Definition of swordplay in English:

swordplay

noun

mass noun
  • 1The activity or skill of fencing with swords or foils.

    • ‘The popularity of fencing in Tudor times was largely due to Henry VIII who encouraged displays of swordplay and who had, in 1540, given the London Masters of Defence a monopoly of teaching arms.’
    • ‘Ultimately, it is the fencing, the swordplay in the swashbuckler movie, that catches our attention.’
    • ‘Early American motion pictures have frequently misrepresented virtually every aspect of authentic swordplay.’
    • ‘He also gives demonstrations of classical fencing and historical swordplay.’
    • ‘The two of them frequented the salles d' armes of Paris for a while, and some say that while he at first was her tutor in swordplay, she soon surpassed him.’
    • ‘While aesthetic considerations are admittedly subjective, of course, I can find little in the Olympic style that even distantly resembles actual swordplay.’
    • ‘The Italians were the first scientists of rapier swordplay all through the 16th Century.’
    • ‘Learning to fence was the consummation of a love affair I'd had with swordplay ever since Errol Flynn first swashbuckled his way across my late-night TV screen as Captain Blood.’
    • ‘It is not part of the repertoire of real world swordplay.’
    • ‘Of course, in all fairness it should be pointed out, Gaugler was concerned not with reconstructing Renaissance swordplay in all its diversity, but in tracing the technical origins of his own modern sport from the rapier.’
    • ‘I was no ladylike girl, but a tomboy, preferring riding, archery and swordplay to the more ladylike pursuits of dancing, embroidery and crochet.’
    • ‘The Prince was designed so that his skills in combat, from swordplay to martial arts, are unmatched, since the best instructors of Persia have trained him all his life.’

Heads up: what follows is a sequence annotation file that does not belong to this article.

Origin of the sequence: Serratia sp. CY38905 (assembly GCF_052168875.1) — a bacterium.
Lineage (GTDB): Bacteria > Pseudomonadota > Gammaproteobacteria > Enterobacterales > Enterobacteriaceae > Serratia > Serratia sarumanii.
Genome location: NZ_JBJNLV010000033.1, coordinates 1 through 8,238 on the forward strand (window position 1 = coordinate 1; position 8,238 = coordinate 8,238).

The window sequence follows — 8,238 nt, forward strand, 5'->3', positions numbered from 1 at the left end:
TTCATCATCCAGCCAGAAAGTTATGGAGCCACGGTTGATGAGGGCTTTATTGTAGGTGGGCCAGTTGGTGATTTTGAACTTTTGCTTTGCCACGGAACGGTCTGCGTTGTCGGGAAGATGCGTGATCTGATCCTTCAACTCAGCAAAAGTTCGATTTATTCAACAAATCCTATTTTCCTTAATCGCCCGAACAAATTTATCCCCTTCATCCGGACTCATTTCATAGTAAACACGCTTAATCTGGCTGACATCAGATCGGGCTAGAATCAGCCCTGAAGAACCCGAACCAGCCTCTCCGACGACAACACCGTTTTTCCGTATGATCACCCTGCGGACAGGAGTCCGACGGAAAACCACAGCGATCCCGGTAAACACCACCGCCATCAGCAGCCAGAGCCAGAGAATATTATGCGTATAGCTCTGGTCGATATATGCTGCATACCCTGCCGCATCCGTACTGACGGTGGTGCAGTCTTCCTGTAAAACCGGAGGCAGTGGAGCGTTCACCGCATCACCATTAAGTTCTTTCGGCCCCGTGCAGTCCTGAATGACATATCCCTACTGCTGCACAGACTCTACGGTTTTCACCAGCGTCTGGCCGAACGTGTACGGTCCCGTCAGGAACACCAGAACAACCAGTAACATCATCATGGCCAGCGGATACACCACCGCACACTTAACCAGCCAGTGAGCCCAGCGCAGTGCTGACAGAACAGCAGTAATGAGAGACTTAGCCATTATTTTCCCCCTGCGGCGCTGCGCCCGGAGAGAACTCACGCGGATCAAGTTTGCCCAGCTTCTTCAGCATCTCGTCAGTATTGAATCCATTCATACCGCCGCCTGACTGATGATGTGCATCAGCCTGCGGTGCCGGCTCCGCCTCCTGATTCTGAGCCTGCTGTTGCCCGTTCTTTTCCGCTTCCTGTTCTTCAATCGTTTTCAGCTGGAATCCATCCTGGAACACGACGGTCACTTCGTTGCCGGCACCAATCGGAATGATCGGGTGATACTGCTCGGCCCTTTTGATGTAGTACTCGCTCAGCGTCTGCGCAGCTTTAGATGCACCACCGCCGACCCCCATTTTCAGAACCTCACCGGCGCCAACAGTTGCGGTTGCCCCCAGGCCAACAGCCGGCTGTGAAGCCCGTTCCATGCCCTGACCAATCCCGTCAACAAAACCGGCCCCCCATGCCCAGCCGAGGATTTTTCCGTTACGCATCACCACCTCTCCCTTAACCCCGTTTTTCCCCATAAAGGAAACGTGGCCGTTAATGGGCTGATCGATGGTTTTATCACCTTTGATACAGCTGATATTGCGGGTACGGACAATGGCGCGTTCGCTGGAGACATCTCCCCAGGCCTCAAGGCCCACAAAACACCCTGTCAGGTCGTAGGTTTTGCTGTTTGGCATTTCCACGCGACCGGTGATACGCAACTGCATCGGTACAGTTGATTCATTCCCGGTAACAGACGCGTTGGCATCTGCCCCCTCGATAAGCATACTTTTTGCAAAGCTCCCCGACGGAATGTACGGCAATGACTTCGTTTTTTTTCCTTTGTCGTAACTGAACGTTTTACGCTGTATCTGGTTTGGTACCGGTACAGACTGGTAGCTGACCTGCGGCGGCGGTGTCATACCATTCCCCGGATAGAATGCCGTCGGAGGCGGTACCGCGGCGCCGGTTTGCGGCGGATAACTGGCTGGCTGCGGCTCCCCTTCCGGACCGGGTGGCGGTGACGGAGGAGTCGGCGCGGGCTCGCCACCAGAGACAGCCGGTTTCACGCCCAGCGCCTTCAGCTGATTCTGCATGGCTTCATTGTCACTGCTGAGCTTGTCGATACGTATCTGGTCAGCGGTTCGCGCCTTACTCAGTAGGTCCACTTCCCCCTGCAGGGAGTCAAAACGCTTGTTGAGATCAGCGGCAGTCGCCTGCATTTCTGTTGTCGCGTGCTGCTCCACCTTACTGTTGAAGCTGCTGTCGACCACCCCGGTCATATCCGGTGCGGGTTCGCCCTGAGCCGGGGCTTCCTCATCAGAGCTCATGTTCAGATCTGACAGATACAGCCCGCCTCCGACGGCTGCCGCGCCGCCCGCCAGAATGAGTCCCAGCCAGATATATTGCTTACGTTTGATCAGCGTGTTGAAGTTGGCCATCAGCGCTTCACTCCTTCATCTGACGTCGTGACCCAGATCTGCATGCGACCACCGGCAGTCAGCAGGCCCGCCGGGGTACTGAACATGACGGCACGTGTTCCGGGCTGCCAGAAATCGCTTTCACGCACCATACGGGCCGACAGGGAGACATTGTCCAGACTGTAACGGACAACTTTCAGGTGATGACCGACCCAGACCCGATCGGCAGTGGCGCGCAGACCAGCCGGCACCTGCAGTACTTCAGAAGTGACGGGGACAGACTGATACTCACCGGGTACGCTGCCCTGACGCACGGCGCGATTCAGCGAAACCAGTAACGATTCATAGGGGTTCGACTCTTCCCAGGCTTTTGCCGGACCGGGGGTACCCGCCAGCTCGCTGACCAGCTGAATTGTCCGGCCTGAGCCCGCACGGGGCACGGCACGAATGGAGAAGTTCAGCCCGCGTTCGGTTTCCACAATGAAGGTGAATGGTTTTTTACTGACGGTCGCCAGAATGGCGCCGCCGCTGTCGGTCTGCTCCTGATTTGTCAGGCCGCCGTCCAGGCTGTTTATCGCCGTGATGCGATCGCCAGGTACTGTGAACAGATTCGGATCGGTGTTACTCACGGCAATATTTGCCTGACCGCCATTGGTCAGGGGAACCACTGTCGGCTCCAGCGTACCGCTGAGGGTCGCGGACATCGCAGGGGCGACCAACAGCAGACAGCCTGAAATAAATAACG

• ‘Swetnam was teaching fencing and general swordplay at a time when the rapier was making a distinct change from a cut and thrust weapon to that of a primarily thrusting weapon.’
    • ‘Unless you're doing a documentary on swordplay, the swords are only a vehicle to express character and conflict.’
    • ‘Conrad was a man, his skills of swordplay and defensive combat trained to their peak.’
    • ‘He has had numerous articles published over the years on the sport of fencing, history of swordsmanship, and swordplay in the movies.’
    • ‘Kaede's athleticism and strength showed even if I had no knowledge of the skills necessary for his swordplay.’
    • ‘While swordplay done in earnest is now a thing of the past, a wealth of information regarding stab wounds to the heart has been accumulated in recent times by the practitioners of modern forensic medicine.’
    • ‘While all his books are a guaranteed good read, Master-at-Arms stands out as unsurpassed in offering a glimpse of swordplay that even the rankest novice can understand and even the most expert can appreciate.’
    • ‘It may be that the pendulum has swung as far as possible away from real swordplay and is starting to swing back toward it.’
    1. 1.1 Repartee; skilful debate.
      ‘this intellectual swordplay went on for several minutes’
      • ‘The camera swings slowly round the hospital room as these veterans of intellectual swordplay recall the ideologies they had once lived by.’
      • ‘Even boys without bookish hopes aped their careless style of dress and the ritual swordplay of their speech.’
      • ‘The classic love story of Cyrano's wooing of Roxanne is filled with comedy and intellectual swordplay.’
      repartee, raillery, ripostes, sallies, quips, wisecracks, crosstalk, wordplay
      View synonyms

Pronunciation

swordplay

/ˈsɔːdpleɪ/